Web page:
I mentioned this yesterday, but the lie was repeated last night on EWTN's "The World Over." Kyle Duncan of the Becket Fund argued that if the Little Sisters of the Poor self-certify that they object to covering contraception, that self-certification is a "permission slip" for the insurer or third party administrator to provide the objectionable coverage. This is a lie.
In this morning's Washington Post, Michael Gerson rescues the Founding Fathers and their handiwork from the Tea Party. Just splendid.
In my post yesterday about the divisions between red and blue states, I neglected to mention, and link, to this article the other day in the Washington Post about how some blue states are enacting more expansive family leave policies. It gets to the heart of the matter.
In recent days, we have looked at the year just past, and the year just beginning, in the life of the Church and in the world of politics. Today, to close out the series, let’s look at the estuary where politics and religion come together.
With a flurry of court rulings, including a preliminary injunction from Justice Sonia Sotomayor, the HHS contraception mandate is all in the news again. If you want a good primer on the issues involved, here is the Congressional Research Service's report on the issue. It explains how the law works, how the fines apply, etc.
"Insufferable," is Ruth Marcus's verdict on Edward Snowden. Indeed. And a few other nasty adjectives. One of the worst memes of the year was that this man was some kind of hero. He was not. If he was so concerned about the Constitution, he would not be releasing classified information about activities that are perfectly constitutional, such as spying on foreigners. Snowden wants attention, not constitutional clarification.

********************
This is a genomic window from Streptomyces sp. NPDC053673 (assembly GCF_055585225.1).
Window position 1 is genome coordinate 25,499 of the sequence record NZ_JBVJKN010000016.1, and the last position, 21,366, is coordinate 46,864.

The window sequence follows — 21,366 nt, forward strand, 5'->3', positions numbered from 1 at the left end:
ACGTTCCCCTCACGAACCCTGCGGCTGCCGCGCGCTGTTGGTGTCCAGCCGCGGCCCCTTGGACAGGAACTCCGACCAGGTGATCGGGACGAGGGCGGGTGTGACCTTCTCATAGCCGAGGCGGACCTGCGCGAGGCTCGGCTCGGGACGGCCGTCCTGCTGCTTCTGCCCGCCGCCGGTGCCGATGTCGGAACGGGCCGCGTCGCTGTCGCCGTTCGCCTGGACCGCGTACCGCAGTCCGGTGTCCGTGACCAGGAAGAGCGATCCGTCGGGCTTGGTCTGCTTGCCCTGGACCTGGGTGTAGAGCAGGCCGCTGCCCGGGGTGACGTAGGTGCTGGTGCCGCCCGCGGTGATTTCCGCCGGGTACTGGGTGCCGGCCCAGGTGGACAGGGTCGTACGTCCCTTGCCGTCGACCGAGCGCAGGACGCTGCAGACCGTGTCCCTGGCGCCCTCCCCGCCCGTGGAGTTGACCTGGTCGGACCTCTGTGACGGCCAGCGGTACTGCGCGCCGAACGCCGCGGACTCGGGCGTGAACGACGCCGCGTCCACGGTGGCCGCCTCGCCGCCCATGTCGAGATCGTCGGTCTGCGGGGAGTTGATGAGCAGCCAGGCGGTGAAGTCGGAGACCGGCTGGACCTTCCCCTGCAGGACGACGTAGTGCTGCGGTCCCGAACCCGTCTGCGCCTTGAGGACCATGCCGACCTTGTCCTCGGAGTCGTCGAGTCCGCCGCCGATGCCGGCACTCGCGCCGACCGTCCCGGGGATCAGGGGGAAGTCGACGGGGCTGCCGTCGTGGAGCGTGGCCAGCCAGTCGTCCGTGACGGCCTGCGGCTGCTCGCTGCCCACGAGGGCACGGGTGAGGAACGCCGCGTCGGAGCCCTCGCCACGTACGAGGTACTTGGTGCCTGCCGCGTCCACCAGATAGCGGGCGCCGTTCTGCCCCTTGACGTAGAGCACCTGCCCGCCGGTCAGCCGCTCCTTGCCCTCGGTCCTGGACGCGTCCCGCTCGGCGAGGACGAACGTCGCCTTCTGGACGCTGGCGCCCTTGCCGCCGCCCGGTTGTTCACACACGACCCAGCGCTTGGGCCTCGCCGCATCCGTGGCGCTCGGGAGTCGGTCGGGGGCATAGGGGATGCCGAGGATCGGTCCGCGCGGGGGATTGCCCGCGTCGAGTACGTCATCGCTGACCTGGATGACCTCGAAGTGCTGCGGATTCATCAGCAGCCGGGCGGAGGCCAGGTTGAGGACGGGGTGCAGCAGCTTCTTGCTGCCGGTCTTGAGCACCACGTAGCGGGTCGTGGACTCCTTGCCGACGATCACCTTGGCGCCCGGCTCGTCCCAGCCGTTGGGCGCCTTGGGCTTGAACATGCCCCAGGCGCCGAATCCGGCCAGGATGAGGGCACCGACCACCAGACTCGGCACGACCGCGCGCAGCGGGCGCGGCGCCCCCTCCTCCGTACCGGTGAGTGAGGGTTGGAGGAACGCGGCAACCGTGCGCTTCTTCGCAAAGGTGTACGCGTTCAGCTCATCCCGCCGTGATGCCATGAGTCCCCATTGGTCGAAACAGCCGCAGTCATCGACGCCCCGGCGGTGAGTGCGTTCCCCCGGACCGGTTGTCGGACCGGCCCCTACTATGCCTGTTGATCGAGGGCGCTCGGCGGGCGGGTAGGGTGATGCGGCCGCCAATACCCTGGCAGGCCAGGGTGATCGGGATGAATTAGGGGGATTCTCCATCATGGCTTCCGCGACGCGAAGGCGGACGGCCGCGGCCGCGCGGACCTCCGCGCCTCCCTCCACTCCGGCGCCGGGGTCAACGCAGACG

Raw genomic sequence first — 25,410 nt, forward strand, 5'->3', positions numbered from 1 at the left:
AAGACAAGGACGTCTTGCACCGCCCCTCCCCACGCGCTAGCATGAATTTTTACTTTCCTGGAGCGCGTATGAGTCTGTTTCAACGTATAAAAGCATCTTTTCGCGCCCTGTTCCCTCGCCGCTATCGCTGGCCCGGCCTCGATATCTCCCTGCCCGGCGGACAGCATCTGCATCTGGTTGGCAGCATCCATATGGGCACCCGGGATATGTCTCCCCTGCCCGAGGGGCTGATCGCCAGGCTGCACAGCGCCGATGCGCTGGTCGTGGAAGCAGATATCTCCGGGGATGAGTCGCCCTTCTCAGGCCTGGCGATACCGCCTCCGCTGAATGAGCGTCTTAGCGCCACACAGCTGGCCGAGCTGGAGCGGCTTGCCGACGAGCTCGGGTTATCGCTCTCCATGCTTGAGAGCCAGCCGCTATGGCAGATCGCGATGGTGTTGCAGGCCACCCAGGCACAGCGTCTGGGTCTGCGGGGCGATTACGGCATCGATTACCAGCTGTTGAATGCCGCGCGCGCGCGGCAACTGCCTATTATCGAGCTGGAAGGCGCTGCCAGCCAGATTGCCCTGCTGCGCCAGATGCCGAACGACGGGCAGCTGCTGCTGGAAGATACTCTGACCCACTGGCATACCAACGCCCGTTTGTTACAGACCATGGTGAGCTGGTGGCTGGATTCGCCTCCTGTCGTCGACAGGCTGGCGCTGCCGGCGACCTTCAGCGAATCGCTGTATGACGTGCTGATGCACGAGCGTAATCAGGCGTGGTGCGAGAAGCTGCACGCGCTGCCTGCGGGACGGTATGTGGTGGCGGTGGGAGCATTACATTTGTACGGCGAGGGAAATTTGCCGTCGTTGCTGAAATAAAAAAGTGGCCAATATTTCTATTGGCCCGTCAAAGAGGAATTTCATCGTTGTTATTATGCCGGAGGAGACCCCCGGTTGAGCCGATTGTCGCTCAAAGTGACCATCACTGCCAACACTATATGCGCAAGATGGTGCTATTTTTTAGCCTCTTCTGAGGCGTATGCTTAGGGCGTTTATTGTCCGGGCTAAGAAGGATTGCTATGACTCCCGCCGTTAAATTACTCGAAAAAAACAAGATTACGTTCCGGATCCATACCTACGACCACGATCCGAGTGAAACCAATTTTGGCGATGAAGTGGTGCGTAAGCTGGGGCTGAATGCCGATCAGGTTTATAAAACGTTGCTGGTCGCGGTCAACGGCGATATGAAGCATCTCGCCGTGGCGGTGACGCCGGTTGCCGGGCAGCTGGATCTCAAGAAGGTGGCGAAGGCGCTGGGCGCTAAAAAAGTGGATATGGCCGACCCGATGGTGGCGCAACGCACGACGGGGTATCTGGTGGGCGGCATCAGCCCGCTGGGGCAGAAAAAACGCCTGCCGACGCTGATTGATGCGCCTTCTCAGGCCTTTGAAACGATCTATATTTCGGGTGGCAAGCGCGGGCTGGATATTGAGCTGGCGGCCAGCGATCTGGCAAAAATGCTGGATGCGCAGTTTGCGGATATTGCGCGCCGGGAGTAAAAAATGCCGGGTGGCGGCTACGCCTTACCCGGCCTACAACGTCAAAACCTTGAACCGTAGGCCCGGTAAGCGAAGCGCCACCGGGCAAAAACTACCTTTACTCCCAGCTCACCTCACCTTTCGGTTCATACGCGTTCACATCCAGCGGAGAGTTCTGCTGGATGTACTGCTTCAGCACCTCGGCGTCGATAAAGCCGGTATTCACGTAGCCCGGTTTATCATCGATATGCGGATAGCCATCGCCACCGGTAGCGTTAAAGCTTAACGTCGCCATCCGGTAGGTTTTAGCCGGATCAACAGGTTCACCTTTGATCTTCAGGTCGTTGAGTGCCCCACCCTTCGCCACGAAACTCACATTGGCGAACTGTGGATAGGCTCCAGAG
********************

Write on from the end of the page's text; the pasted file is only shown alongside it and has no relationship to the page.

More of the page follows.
Thanks to Robert Christian at Millennial for calling our attention to comments by Ken Langone in which the Home Dept founder challenges Pope Francis for his comments about capitalism and wondering how the Church in New York City will ever get the money to refurbish St. Patrick's Cathedral if the rich fat cats the pope challenges do not fork over their charitable donations.
I was very struck by this essay at HuffPost by Rabbi Eric Yoffie about Pope Francis. Rabbi Yoffie correctly points out that part of the Pope Francis effect has to do with the man, but a big part of it has to do with us, with the yearnings of our hearts.
Predictions in politics are risky things. Who would have predicted one year ago that Obama would have had such a bad year? Or that Sen. Ted Cruz would displace Sen. Marco Rubio as the Tea Party darling? Or that Bill de Blasio would be elected mayor of New York? Two predictions, however, seem unavoidable because they represent deep currents in our political and cultural life. In 2014, politics will continue to be highly personalized and the nation’s political divides will become even wider.
If 2013 is any gauge, 2014 will be a year of surprises in the life of the Church as well. One surprise from last year is unlikely to be repeated: Pope Francis is not going to resign.